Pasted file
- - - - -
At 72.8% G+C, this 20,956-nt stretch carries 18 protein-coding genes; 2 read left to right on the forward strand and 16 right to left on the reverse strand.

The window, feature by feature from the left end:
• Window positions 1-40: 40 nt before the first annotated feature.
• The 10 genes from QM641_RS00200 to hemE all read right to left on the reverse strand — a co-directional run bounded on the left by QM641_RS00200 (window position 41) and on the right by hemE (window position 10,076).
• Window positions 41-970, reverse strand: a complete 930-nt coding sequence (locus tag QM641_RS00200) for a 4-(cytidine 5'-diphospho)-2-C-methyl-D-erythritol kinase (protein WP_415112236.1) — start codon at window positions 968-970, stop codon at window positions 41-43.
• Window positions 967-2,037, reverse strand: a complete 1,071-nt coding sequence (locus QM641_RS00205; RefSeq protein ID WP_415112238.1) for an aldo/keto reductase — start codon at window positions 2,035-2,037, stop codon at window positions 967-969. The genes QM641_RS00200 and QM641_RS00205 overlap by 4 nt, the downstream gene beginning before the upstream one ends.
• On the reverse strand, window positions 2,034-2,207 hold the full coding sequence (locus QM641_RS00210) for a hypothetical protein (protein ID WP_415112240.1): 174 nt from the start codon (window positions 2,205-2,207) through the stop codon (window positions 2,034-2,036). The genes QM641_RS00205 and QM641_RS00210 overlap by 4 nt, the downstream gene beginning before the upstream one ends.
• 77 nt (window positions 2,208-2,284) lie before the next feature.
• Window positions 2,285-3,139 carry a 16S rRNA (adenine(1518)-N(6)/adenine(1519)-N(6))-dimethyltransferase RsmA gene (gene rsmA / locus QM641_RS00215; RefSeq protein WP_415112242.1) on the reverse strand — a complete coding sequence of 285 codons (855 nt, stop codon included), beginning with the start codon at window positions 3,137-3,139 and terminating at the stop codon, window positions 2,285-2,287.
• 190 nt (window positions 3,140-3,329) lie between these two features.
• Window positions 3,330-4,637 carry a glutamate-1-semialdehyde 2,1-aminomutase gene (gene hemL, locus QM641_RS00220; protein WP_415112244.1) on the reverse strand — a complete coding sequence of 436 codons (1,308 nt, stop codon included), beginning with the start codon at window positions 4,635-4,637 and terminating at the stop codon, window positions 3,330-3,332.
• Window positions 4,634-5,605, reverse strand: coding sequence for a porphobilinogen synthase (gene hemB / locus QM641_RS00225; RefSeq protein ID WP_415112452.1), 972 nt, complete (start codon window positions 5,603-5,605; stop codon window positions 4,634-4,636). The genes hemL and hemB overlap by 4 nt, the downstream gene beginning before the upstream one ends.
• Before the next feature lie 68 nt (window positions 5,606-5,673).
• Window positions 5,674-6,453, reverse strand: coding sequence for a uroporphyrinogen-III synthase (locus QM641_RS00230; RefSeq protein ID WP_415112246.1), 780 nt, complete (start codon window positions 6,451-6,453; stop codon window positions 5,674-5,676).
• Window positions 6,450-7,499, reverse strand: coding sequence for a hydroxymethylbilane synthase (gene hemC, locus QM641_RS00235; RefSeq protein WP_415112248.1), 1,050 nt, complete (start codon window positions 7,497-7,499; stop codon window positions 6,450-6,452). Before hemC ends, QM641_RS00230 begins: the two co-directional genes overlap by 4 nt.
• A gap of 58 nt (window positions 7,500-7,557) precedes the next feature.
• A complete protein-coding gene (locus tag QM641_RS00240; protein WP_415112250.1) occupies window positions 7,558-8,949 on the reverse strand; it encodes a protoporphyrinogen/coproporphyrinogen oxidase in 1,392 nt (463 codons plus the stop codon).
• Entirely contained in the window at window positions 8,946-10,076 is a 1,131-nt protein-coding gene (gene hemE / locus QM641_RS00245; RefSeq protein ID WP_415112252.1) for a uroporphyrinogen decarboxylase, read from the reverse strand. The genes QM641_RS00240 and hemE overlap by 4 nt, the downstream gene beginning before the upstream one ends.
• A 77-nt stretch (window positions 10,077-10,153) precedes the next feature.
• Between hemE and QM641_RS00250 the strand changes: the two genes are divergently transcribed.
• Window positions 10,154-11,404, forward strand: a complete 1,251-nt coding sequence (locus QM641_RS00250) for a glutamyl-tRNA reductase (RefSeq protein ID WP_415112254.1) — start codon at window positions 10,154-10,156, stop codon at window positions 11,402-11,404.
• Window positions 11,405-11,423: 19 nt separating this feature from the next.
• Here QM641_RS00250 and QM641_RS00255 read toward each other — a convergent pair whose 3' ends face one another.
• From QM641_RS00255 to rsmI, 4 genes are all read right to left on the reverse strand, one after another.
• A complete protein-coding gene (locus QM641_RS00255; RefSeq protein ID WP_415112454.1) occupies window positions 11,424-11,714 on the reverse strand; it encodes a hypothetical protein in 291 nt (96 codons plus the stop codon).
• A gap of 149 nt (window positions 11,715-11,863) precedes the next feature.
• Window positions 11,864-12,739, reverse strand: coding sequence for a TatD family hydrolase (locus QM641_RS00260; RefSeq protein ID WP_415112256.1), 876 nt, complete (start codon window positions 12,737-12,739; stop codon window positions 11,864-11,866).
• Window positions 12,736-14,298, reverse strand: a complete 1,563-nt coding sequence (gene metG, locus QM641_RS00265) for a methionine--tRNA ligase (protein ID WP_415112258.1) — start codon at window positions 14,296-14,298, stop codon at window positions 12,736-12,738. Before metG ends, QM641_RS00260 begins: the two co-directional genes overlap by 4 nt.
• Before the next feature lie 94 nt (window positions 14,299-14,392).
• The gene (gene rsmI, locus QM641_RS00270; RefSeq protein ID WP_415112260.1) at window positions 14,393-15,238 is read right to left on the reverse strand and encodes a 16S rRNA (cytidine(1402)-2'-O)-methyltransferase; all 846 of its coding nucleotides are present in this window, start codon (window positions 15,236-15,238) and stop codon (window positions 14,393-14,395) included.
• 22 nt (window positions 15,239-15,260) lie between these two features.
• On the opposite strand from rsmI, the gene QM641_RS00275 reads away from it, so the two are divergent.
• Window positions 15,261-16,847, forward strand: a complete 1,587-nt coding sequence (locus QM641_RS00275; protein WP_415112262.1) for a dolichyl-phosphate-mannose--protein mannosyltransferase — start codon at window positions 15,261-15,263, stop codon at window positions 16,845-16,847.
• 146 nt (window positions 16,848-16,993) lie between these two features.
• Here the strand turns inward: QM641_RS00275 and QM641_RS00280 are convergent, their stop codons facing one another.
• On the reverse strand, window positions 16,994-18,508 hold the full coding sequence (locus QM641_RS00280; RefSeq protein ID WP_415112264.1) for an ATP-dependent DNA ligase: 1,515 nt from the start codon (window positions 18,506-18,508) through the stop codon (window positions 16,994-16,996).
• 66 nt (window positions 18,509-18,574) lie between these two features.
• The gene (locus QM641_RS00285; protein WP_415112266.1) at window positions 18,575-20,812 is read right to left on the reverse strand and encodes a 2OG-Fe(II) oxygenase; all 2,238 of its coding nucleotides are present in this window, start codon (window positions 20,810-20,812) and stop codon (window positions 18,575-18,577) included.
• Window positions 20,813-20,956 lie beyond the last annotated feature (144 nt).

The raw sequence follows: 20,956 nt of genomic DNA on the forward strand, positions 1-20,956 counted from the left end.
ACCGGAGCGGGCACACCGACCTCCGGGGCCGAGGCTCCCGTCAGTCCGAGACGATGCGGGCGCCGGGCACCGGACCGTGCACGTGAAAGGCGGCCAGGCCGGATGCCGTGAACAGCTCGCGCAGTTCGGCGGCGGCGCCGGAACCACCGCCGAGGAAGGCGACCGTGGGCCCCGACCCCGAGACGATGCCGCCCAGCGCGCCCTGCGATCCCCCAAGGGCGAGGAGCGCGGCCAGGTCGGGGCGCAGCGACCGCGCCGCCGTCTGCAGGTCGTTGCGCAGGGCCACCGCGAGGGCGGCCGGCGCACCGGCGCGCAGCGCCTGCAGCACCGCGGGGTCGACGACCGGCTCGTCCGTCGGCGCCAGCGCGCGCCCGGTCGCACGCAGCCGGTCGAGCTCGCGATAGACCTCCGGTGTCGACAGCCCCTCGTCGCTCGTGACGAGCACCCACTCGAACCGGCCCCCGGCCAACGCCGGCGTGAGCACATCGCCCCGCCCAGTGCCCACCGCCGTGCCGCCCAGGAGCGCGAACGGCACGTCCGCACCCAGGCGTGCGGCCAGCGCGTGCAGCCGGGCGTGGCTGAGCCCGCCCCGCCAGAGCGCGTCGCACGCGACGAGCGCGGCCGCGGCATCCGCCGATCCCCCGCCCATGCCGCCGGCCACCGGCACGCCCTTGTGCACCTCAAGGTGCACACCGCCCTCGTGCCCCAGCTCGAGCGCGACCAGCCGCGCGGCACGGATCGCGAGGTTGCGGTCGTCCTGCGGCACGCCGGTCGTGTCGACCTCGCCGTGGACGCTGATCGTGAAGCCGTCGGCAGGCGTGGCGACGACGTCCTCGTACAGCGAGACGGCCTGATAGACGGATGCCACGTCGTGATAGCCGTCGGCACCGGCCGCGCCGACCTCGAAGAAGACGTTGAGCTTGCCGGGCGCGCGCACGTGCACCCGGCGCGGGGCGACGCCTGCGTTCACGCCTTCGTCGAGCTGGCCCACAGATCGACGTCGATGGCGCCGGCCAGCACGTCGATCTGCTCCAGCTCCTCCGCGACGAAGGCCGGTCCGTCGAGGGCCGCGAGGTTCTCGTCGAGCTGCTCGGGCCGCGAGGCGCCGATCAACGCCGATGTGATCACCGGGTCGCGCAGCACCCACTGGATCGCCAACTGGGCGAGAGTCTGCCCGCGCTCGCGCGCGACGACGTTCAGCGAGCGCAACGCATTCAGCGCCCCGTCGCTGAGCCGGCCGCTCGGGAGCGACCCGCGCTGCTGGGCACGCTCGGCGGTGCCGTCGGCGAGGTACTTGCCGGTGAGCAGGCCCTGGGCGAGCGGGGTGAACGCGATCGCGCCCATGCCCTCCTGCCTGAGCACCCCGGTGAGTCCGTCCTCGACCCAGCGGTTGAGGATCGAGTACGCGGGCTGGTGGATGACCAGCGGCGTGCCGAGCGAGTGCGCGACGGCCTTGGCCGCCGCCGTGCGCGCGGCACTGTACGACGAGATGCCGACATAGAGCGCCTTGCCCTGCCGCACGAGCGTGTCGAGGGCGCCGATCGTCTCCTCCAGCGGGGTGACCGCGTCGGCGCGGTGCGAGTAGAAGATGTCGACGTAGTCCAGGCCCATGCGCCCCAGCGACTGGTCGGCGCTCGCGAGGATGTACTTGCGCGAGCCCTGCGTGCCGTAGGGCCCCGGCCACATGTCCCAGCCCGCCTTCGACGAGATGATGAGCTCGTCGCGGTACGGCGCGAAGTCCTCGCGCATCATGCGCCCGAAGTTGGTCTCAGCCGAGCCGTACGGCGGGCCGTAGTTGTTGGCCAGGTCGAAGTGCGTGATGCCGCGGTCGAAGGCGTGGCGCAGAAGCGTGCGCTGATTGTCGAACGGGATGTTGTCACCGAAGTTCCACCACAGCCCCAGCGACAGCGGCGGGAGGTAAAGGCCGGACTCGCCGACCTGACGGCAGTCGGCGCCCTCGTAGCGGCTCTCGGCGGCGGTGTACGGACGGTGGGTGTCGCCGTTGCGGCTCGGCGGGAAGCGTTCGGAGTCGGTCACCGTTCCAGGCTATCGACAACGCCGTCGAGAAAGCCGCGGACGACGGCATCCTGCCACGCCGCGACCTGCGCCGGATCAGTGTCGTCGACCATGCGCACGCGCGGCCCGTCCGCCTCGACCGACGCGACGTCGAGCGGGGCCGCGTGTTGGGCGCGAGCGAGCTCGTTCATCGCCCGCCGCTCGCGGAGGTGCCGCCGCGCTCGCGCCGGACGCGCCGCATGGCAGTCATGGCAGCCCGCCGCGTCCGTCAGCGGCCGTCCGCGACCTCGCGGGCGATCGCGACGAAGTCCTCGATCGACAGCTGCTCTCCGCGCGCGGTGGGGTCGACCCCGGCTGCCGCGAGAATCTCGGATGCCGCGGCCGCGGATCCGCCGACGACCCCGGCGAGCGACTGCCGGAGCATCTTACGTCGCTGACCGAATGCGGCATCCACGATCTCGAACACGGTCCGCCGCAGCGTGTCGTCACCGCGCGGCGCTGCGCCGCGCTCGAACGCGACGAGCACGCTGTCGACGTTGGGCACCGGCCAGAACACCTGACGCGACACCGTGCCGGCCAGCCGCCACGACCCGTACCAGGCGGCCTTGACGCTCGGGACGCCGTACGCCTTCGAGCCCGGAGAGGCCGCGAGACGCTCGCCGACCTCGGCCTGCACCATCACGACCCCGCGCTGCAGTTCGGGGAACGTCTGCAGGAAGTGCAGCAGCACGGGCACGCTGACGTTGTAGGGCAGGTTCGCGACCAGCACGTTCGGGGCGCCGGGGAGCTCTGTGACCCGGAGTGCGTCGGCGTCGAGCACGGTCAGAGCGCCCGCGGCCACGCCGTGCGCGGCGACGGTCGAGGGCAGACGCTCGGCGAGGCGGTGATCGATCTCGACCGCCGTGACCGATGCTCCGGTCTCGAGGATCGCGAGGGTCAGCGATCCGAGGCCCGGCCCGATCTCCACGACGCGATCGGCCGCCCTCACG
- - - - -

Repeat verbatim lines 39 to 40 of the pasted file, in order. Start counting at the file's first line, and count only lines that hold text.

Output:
• Window positions 20,813-20,956 lie beyond the last annotated feature (144 nt).

The raw sequence follows: 20,956 nt of genomic DNA on the forward strand, positions 1-20,956 counted from the left end.